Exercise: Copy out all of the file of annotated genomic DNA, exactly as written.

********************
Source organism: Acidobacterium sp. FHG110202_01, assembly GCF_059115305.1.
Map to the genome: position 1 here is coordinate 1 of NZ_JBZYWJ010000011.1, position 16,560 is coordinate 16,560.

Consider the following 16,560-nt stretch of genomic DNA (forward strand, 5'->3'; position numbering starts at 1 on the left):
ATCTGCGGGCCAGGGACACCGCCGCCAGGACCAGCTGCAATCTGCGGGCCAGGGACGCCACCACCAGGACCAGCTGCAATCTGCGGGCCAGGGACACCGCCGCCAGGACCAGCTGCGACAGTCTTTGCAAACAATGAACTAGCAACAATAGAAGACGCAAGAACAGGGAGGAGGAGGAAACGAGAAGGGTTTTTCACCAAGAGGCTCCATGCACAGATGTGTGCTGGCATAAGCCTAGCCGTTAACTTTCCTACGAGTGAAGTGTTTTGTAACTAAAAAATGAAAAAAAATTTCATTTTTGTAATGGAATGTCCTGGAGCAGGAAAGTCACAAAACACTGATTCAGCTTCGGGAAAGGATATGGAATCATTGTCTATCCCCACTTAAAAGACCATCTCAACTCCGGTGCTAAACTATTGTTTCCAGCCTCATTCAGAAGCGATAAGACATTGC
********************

Source organism: Acidobacterium sp. FHG110202_01, assembly GCF_059115305.1.
Map to the genome: position 1 here is coordinate 1 of NZ_JBZYWJ010000011.1, position 16,560 is coordinate 16,560.

Consider the following 16,560-nt stretch of genomic DNA (forward strand, 5'->3'; position numbering starts at 1 on the left):
ATCTGCGGGCCAGGGACACCGCCGCCAGGACCAGCTGCAATCTGCGGGCCAGGGACGCCACCACCAGGACCAGCTGCAATCTGCGGGCCAGGGACACCGCCGCCAGGACCAGCTGCGACAGTCTTTGCAAACAATGAACTAGCAACAATAGAAGACGCAAGAACAGGGAGGAGGAGGAAACGAGAAGGGTTTTTCACCAAGAGGCTCCATGCACAGATGTGTGCTGGCATAAGCCTAGCCGTTAACTTTCCTACGAGTGAAGTGTTTTGTAACTAAAAAATGAAAAAAAATTTCATTTTTGTAATGGAATGTCCTGGAGCAGGAAAGTCACAAAACACTGATTCAGCTTCGGGAAAGGATATGGAATCATTGTCTATCCCCACTTAAAAGACCATCTCAACTCCGGTGCTAAACTATTGTTTCCAGCCTCATTCAGAAGCGATAAGACATTGC